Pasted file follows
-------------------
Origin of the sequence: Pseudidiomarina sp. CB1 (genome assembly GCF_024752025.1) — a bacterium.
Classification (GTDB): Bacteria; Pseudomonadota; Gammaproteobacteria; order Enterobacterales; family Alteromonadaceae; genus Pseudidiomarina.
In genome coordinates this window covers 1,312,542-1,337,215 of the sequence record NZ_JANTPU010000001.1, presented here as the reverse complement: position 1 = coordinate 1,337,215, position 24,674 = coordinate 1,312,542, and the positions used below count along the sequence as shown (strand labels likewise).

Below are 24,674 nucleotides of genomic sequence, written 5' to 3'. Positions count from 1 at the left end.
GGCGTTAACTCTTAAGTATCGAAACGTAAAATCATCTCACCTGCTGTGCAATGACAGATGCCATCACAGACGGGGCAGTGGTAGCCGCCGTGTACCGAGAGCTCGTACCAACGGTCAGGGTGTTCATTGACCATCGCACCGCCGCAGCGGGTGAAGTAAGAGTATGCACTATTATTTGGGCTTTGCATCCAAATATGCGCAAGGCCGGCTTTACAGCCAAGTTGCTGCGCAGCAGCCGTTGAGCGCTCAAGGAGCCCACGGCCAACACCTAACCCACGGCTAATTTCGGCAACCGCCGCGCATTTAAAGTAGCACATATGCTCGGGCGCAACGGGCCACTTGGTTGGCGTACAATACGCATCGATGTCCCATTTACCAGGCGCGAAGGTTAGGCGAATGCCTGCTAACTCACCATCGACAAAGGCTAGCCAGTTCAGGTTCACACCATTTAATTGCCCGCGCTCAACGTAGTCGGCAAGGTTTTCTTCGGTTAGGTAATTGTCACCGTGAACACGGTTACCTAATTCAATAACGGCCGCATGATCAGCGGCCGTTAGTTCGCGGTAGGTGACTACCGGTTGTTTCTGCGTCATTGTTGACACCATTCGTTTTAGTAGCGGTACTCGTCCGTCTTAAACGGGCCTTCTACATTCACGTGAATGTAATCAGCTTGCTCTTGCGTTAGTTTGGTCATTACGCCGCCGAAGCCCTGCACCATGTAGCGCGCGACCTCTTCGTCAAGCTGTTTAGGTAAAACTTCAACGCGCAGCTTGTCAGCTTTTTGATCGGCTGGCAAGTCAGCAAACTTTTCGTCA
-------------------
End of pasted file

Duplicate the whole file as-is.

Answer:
Origin of the sequence: Pseudidiomarina sp. CB1 (genome assembly GCF_024752025.1) — a bacterium.
Classification (GTDB): Bacteria; Pseudomonadota; Gammaproteobacteria; order Enterobacterales; family Alteromonadaceae; genus Pseudidiomarina.
In genome coordinates this window covers 1,312,542-1,337,215 of the sequence record NZ_JANTPU010000001.1, presented here as the reverse complement: position 1 = coordinate 1,337,215, position 24,674 = coordinate 1,312,542, and the positions used below count along the sequence as shown (strand labels likewise).

Below are 24,674 nucleotides of genomic sequence, written 5' to 3'. Positions count from 1 at the left end.
GGCGTTAACTCTTAAGTATCGAAACGTAAAATCATCTCACCTGCTGTGCAATGACAGATGCCATCACAGACGGGGCAGTGGTAGCCGCCGTGTACCGAGAGCTCGTACCAACGGTCAGGGTGTTCATTGACCATCGCACCGCCGCAGCGGGTGAAGTAAGAGTATGCACTATTATTTGGGCTTTGCATCCAAATATGCGCAAGGCCGGCTTTACAGCCAAGTTGCTGCGCAGCAGCCGTTGAGCGCTCAAGGAGCCCACGGCCAACACCTAACCCACGGCTAATTTCGGCAACCGCCGCGCATTTAAAGTAGCACATATGCTCGGGCGCAACGGGCCACTTGGTTGGCGTACAATACGCATCGATGTCCCATTTACCAGGCGCGAAGGTTAGGCGAATGCCTGCTAACTCACCATCGACAAAGGCTAGCCAGTTCAGGTTCACACCATTTAATTGCCCGCGCTCAACGTAGTCGGCAAGGTTTTCTTCGGTTAGGTAATTGTCACCGTGAACACGGTTACCTAATTCAATAACGGCCGCATGATCAGCGGCCGTTAGTTCGCGGTAGGTGACTACCGGTTGTTTCTGCGTCATTGTTGACACCATTCGTTTTAGTAGCGGTACTCGTCCGTCTTAAACGGGCCTTCTACATTCACGTGAATGTAATCAGCTTGCTCTTGCGTTAGTTTGGTCATTACGCCGCCGAAGCCCTGCACCATGTAGCGCGCGACCTCTTCGTCAAGCTGTTTAGGTAAAACTTCAACGCGCAGCTTGTCAGCTTTTTGATCGGCTGGCAAGTCAGCAAACTTTTCGTCA